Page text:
Artificial intelligence (AI) could help scientists shed new light on the variety of species living on the ocean floor, according to new research led by the University of Plymouth.
With increasing threats facing the marine environment, scientists desperately need more information about what inhabits the seabed in order to inform conservation and biodiversity management.
Autonomous underwater vehicles (AUV) mounted with the latest cameras are now able to collect vast amounts of data, but a bottleneck is still created by humans having to process it.
In a new study published in Marine Ecology Progress Series, marine scientists and robotics experts tested the effectiveness of a computer vision (CV) system in potentially fulfilling that role.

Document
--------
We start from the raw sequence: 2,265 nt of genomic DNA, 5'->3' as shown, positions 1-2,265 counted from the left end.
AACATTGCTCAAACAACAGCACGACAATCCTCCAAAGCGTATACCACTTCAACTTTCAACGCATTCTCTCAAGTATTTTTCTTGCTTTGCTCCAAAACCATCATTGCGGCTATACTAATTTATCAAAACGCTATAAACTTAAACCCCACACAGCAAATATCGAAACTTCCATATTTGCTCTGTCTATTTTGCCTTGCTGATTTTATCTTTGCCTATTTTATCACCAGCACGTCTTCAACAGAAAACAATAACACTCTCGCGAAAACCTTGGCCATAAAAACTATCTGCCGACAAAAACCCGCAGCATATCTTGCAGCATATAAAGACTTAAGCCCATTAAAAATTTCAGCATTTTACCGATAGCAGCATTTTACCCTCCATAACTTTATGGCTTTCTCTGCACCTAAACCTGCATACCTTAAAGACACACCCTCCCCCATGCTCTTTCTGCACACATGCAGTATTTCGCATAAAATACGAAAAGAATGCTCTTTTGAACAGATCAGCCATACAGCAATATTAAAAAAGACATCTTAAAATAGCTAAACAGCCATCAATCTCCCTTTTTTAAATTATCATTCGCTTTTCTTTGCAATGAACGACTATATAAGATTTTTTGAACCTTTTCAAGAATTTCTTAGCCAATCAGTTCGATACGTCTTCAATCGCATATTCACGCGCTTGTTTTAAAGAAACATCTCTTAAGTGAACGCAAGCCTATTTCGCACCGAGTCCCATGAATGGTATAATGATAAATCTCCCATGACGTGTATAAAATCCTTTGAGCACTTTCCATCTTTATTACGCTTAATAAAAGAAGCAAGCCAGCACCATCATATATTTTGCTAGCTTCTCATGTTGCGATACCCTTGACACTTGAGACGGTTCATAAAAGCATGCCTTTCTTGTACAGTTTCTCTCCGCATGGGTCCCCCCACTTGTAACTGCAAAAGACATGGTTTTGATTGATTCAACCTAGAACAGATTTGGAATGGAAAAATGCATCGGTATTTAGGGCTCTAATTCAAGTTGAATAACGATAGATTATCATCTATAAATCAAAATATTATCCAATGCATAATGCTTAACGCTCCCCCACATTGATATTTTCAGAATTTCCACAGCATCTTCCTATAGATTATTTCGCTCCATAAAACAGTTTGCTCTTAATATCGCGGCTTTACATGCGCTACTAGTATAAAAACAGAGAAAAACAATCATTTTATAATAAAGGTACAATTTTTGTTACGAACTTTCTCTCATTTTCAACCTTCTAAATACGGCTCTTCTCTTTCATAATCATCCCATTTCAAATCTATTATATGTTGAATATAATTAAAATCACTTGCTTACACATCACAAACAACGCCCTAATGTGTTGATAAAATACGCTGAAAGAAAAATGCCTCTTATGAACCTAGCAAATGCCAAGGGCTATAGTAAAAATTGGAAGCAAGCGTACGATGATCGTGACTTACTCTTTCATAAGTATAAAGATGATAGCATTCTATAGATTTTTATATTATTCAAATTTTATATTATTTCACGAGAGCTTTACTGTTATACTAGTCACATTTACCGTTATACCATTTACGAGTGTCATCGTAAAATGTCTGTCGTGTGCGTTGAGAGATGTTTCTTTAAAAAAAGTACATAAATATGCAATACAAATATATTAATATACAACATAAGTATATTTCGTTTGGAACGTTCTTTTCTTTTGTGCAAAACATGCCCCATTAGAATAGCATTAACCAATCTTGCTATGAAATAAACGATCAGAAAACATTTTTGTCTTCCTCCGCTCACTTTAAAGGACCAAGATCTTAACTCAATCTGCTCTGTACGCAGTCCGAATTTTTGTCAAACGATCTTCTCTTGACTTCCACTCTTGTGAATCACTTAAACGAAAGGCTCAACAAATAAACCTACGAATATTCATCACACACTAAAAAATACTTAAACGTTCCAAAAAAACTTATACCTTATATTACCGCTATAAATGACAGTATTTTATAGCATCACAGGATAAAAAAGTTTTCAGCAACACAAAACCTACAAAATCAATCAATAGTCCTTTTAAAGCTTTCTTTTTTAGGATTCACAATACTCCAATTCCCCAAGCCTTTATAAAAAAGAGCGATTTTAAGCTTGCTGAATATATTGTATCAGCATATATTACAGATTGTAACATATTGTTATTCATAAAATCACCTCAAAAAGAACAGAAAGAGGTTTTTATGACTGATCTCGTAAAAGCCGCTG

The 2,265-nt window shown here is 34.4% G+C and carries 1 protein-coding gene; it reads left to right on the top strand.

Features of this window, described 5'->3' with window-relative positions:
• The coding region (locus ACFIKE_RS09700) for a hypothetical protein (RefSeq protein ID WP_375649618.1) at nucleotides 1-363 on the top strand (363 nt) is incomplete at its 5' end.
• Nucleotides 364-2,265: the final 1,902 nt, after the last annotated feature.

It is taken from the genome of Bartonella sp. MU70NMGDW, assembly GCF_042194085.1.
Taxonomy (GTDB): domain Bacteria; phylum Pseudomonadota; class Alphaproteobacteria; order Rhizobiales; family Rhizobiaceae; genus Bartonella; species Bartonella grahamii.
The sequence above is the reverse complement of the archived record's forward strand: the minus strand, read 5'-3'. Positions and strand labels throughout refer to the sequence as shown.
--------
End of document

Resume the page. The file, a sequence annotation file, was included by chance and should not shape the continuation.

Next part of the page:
They showed on average it is around 80% accurate in identifying various animals in images of the seabed, but can be up to 93% accurate for specific species if enough data is used to train the algorithm.
This, scientists say, demonstrates CV could soon be routinely employed to study marine animals and plants and lead to a major increase in data availability for conservation research and biodiversity management.